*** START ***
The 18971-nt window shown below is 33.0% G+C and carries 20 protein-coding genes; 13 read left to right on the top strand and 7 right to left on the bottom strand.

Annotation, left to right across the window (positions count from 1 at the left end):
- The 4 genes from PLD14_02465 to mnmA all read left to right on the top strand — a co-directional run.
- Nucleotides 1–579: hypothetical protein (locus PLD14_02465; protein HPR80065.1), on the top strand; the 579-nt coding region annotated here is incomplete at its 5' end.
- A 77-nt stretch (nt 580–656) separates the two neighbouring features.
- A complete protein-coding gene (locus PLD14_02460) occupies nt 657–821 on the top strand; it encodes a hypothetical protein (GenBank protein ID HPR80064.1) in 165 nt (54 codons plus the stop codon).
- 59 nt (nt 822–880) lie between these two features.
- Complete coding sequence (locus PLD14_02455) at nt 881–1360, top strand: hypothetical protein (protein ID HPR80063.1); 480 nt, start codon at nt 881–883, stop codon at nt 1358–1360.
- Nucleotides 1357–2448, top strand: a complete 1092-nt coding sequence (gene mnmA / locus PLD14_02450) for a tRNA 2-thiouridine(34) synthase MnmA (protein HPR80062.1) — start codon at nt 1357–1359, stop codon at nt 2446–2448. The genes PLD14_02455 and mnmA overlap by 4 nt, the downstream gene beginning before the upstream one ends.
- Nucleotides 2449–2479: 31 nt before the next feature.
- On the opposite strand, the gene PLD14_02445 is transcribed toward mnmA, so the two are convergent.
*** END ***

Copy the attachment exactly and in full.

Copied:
The 18971-nt window shown below is 33.0% G+C and carries 20 protein-coding genes; 13 read left to right on the top strand and 7 right to left on the bottom strand.

Annotation, left to right across the window (positions count from 1 at the left end):
- The 4 genes from PLD14_02465 to mnmA all read left to right on the top strand — a co-directional run.
- Nucleotides 1–579: hypothetical protein (locus PLD14_02465; protein HPR80065.1), on the top strand; the 579-nt coding region annotated here is incomplete at its 5' end.
- A 77-nt stretch (nt 580–656) separates the two neighbouring features.
- A complete protein-coding gene (locus PLD14_02460) occupies nt 657–821 on the top strand; it encodes a hypothetical protein (GenBank protein ID HPR80064.1) in 165 nt (54 codons plus the stop codon).
- 59 nt (nt 822–880) lie between these two features.
- Complete coding sequence (locus PLD14_02455) at nt 881–1360, top strand: hypothetical protein (protein ID HPR80063.1); 480 nt, start codon at nt 881–883, stop codon at nt 1358–1360.
- Nucleotides 1357–2448, top strand: a complete 1092-nt coding sequence (gene mnmA / locus PLD14_02450) for a tRNA 2-thiouridine(34) synthase MnmA (protein HPR80062.1) — start codon at nt 1357–1359, stop codon at nt 2446–2448. The genes PLD14_02455 and mnmA overlap by 4 nt, the downstream gene beginning before the upstream one ends.
- Nucleotides 2449–2479: 31 nt before the next feature.
- On the opposite strand, the gene PLD14_02445 is transcribed toward mnmA, so the two are convergent.